So why must that small state be New Hampshire? The argument is often made that other states would appreciate first-in-the-nation status as much, and that their primary voting rates rise to the same levels. Perhaps, but New Hampshire really is uniquely qualified when it comes to participatory democracy. Residents haven't just been sparring with presidential candidates since 1968; they get involved the other three years--many towns are run by managers and town meetings and, not by mayors and aldermen/city council members. With 424 members, the New Hampshire state legislature is "the third-largest English-speaking legislative body in the world". That from a state with only two Congressmen. The local joke is that if you never serve in the state house, your brother or your best friend will. That spirit is reflected in the local press, which covers the second tier viable candidates almost as much as the top tier--something the national MSM can't claim. You'd be hard pressed to find a more democratic place than New Hampshire. Giving that a prominent role in the presidential nomination process ensures that campaigns will give us more substance than thirty second ads and $100-a-rubber-chicken-plate fundraisers.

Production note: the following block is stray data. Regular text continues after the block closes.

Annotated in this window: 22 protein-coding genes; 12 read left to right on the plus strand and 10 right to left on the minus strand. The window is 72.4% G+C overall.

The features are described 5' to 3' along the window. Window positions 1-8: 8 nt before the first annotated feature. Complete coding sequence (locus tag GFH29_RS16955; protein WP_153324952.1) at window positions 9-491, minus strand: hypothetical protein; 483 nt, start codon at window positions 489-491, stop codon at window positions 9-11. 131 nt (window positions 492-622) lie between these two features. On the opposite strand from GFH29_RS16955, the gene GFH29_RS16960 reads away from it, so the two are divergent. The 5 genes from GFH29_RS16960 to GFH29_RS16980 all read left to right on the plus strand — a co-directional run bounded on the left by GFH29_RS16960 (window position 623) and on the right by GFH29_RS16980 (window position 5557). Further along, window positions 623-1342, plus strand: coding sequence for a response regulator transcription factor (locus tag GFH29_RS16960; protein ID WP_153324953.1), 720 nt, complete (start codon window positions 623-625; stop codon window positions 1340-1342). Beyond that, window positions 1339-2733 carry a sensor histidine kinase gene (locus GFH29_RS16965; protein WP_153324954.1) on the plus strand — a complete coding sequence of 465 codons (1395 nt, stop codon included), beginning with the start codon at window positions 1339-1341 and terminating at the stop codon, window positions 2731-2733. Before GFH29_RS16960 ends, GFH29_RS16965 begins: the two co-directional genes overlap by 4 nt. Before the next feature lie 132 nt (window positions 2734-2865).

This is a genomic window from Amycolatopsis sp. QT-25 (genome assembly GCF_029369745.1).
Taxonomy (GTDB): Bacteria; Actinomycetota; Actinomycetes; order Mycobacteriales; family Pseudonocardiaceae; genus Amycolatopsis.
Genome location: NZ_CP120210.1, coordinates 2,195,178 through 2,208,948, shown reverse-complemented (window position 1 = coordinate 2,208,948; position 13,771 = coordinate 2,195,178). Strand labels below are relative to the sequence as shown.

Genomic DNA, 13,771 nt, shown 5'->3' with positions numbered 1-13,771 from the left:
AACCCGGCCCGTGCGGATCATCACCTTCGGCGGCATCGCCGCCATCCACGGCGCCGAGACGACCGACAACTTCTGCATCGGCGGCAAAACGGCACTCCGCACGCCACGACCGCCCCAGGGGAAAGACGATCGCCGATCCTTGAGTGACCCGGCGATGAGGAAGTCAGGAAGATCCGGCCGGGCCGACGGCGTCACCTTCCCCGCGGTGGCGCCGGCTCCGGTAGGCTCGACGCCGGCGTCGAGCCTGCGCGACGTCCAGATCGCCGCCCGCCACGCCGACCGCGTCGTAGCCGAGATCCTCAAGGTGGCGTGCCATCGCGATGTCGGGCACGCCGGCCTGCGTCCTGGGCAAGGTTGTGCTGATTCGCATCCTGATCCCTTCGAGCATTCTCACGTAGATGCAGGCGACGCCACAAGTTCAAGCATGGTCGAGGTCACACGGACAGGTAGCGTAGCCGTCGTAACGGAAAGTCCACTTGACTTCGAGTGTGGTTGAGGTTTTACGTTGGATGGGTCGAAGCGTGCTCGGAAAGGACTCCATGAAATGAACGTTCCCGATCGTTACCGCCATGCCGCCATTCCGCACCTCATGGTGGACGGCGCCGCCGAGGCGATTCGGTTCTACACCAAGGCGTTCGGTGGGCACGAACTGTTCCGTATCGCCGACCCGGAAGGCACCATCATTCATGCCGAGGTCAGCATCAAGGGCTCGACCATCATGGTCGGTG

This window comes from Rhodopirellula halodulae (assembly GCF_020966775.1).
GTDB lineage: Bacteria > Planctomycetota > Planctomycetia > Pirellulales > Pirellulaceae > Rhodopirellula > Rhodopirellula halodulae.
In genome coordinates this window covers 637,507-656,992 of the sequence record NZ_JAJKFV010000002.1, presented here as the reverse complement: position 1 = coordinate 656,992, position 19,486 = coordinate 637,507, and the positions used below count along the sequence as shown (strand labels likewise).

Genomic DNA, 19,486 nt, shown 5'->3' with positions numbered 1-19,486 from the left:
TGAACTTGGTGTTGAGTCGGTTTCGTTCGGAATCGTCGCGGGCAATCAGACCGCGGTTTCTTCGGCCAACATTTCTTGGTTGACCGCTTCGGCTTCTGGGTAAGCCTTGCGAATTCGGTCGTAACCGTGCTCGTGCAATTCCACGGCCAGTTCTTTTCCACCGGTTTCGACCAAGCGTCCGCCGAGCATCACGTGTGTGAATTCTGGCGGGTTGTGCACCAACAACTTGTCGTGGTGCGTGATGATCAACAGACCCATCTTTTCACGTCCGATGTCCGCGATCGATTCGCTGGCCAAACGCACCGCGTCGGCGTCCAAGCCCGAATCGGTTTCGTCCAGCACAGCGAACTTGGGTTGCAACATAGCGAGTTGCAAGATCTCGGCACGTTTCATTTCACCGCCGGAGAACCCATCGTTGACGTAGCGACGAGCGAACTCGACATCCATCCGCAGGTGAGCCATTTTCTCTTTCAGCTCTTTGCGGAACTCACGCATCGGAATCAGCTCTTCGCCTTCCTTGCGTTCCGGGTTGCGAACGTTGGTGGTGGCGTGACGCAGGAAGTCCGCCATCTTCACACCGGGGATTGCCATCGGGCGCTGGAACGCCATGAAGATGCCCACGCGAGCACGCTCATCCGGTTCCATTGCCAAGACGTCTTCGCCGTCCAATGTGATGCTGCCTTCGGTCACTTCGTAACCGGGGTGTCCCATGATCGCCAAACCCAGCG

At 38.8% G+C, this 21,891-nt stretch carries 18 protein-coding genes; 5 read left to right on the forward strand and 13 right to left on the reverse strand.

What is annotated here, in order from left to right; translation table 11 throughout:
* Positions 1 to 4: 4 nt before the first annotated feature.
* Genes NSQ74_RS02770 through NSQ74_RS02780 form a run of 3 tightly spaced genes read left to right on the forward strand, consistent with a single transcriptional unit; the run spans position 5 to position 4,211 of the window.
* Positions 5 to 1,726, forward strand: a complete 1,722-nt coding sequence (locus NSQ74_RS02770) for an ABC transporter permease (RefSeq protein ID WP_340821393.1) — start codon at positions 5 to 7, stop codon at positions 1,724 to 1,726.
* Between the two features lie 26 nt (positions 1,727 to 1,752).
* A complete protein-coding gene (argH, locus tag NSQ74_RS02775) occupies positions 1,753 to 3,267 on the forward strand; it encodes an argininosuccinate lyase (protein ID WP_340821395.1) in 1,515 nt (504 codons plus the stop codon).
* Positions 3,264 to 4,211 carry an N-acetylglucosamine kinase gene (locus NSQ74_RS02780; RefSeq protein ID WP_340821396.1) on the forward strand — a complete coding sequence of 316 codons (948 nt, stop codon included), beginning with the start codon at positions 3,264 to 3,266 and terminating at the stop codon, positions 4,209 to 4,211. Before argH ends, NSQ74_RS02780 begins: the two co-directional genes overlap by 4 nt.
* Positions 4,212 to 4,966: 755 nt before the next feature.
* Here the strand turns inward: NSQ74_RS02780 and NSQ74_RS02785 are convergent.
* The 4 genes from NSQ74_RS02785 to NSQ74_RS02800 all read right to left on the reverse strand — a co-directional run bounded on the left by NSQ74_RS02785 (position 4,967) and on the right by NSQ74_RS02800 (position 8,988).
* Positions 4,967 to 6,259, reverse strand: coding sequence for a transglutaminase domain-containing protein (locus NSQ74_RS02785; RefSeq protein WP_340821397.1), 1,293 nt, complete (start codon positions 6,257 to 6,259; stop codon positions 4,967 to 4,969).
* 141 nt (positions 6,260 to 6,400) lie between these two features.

Of course, I readily admit that Iowa and New Hampshire lack diversity and that it's unfair to relegate any state to a role of confirming or rubberstamping the early state's decisions. In March, I wrote a 43-page research paper (the bibliography alone was four pages long) exploring the history of U.S. presidential nomination systems and potential solutions to the current front-loading mess. I concluded,